Operator said demand for an environmentally friendly transport solution between Norwegian capital and the Sweden’s leading container port has increased in recent years.
Norwegian rail operator Cargonet has launched a new weekly intermodal rail shuttle service between Oslo and the Port of Gothenburg, providing Oslo and Norway with “a rapid, dependable, climate-smart link to the largest port in Scandinavia”.
The 580-metre train will initially operate once a week in each direction, arriving at the Port of Gothenburg from Oslo on Wednesday afternoons carrying Norwegian export goods for loading onto ships and onward transport to various parts of the world via the Port of Gothenburg service network. That evening, the terminal operator Sandahlsbolagen reloads the train at Arken Intermodal Terminal before returning to Oslo, reaching Oslo next morning.
Claes Sundmark,” Vice President for Container, RoRo & Rail at the Gothenburg Port Authority, commented: “Somewhat boastfully we usually say that we are the largest port in Norway thanks to the substantial flows of Norwegian import and export goods that pass through the Port of Gothenburg. This potential is set to increase even further with a highly skilled rail operator that is bringing a much sought-after solution to market.”
Mikael Grankvist, Product Manager at Cargonet, commented: “We began operating tentatively last week and we have had a great response from the market. We have noticed how many are looking for dependable, climate-smart solutions and there is every opportunity to increase traffic volumes on this route in the future.”
Cargonet chief executive Erik Røhne commented: “Our experience is that demand for an environmentally friendly transport solution between Oslo and the Port of Gothenburg has increased in recent years. With our broad range of services, we can ensure effective transport to and from all the major cities in Norway and we are extremely pleased that we can now offer our customers this service all the way down to Gothenburg.”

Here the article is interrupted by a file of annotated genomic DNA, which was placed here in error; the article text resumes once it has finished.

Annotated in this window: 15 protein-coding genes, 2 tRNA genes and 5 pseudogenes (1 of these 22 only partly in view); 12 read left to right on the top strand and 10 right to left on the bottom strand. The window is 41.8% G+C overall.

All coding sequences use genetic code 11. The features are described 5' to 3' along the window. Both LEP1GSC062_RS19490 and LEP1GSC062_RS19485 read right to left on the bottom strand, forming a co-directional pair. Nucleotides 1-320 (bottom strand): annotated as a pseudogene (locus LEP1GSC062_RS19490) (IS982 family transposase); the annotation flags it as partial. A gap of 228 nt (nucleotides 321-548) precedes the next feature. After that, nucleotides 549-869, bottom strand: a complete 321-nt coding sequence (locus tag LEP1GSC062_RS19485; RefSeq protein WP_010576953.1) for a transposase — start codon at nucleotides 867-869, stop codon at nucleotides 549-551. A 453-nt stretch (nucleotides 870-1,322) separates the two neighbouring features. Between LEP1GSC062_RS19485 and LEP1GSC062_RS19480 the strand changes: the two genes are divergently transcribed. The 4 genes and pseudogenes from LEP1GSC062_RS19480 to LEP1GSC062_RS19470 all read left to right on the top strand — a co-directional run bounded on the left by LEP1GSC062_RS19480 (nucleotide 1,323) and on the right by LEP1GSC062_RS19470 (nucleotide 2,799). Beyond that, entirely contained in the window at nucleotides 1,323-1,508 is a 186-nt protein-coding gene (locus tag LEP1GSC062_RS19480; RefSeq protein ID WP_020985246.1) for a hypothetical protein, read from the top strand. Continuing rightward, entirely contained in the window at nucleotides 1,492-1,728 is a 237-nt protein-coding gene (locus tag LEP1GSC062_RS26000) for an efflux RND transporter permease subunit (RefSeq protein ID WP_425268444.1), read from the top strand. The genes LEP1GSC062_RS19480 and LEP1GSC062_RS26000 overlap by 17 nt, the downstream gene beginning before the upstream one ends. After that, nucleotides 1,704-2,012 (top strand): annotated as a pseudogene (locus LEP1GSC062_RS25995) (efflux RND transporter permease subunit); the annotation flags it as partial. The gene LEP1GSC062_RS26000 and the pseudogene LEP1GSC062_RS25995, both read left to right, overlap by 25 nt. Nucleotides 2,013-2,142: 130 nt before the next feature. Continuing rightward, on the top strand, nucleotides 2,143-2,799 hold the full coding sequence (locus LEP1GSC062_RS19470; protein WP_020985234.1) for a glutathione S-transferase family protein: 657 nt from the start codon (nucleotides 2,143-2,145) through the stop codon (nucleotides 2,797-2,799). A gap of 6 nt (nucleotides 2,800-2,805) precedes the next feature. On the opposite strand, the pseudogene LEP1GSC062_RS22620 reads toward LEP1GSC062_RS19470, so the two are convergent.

The new service “is equivalent to having 2,000 fewer trucks each year operating on the extremely busy E6 motorway between Gothenburg and Oslo,” the port stressed. “The switch from road to rail will result in a reduction in carbon emissions of 724,000 kg.”
World-class freight levels by rail
At present around 60% of container volumes to and from the Port of Gothenburg are transported by rail, a figure that puts the Port of Gothenburg among the top rail freight ports in the world.
Investments include an expansion of the double-track Port Line system and the Arken Combi Terminal, which have already had a significant impact on reducing the number of trucks on the roads in the Gothenburg area. The new rail-sea transshipment terminal at the port, the Svea Terminal, is currently in the start-up phase.
“The demand for rail transport is continuing to grow, and a further increase will help us achieve our highly ambitious climate goal of reducing carbon dioxide emissions by 70 per cent by 2030. It is a natural progression for us to continue investing offensively in rail services in partnership with our terminals and rail operators,” said Sundmark.
The Port of Gothenburg is the largest port in the Nordic region, with 30% of Swedish foreign trade passes through the Port of Gothenburg as well as half of the country’s container traffic. The 25 rail shuttles that depart each day mean that companies throughout Sweden and Norway have a direct, environmentally smart link to the largest port in the Nordic region – and the only port in Sweden with the capacity to receive the world’s largest container vessels.